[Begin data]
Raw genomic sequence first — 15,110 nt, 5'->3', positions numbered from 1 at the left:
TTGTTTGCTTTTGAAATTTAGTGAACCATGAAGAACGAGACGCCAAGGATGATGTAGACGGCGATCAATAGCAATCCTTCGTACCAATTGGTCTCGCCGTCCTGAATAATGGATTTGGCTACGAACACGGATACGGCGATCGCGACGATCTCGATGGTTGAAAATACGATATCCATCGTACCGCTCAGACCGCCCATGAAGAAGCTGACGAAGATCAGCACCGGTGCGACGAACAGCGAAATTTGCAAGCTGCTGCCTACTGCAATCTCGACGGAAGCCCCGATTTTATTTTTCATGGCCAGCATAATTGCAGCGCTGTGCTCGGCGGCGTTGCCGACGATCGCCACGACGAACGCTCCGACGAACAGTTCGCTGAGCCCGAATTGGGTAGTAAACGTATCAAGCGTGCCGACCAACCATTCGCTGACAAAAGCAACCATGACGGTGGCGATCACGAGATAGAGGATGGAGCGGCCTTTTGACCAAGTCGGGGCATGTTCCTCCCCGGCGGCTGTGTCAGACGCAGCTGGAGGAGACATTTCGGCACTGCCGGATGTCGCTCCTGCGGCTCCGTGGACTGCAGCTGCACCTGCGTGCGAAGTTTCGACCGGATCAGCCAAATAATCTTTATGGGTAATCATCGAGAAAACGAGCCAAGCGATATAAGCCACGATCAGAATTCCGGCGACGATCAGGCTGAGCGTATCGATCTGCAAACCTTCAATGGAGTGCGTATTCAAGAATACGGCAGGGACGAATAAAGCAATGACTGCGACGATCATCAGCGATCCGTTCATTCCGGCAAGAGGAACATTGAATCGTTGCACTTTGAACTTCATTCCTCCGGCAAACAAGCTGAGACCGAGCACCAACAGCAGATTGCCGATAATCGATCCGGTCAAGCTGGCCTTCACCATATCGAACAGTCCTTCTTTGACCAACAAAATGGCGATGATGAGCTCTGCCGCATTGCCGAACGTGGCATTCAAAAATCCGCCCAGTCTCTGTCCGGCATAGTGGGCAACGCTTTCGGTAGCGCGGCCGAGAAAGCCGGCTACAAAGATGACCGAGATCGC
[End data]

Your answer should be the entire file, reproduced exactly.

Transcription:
Raw genomic sequence first — 15,110 nt, 5'->3', positions numbered from 1 at the left:
TTGTTTGCTTTTGAAATTTAGTGAACCATGAAGAACGAGACGCCAAGGATGATGTAGACGGCGATCAATAGCAATCCTTCGTACCAATTGGTCTCGCCGTCCTGAATAATGGATTTGGCTACGAACACGGATACGGCGATCGCGACGATCTCGATGGTTGAAAATACGATATCCATCGTACCGCTCAGACCGCCCATGAAGAAGCTGACGAAGATCAGCACCGGTGCGACGAACAGCGAAATTTGCAAGCTGCTGCCTACTGCAATCTCGACGGAAGCCCCGATTTTATTTTTCATGGCCAGCATAATTGCAGCGCTGTGCTCGGCGGCGTTGCCGACGATCGCCACGACGAACGCTCCGACGAACAGTTCGCTGAGCCCGAATTGGGTAGTAAACGTATCAAGCGTGCCGACCAACCATTCGCTGACAAAAGCAACCATGACGGTGGCGATCACGAGATAGAGGATGGAGCGGCCTTTTGACCAAGTCGGGGCATGTTCCTCCCCGGCGGCTGTGTCAGACGCAGCTGGAGGAGACATTTCGGCACTGCCGGATGTCGCTCCTGCGGCTCCGTGGACTGCAGCTGCACCTGCGTGCGAAGTTTCGACCGGATCAGCCAAATAATCTTTATGGGTAATCATCGAGAAAACGAGCCAAGCGATATAAGCCACGATCAGAATTCCGGCGACGATCAGGCTGAGCGTATCGATCTGCAAACCTTCAATGGAGTGCGTATTCAAGAATACGGCAGGGACGAATAAAGCAATGACTGCGACGATCATCAGCGATCCGTTCATTCCGGCAAGAGGAACATTGAATCGTTGCACTTTGAACTTCATTCCTCCGGCAAACAAGCTGAGACCGAGCACCAACAGCAGATTGCCGATAATCGATCCGGTCAAGCTGGCCTTCACCATATCGAACAGTCCTTCTTTGACCAACAAAATGGCGATGATGAGCTCTGCCGCATTGCCGAACGTGGCATTCAAAAATCCGCCCAGTCTCTGTCCGGCATAGTGGGCAACGCTTTCGGTAGCGCGGCCGAGAAAGCCGGCTACAAAGATGACCGAGATCGC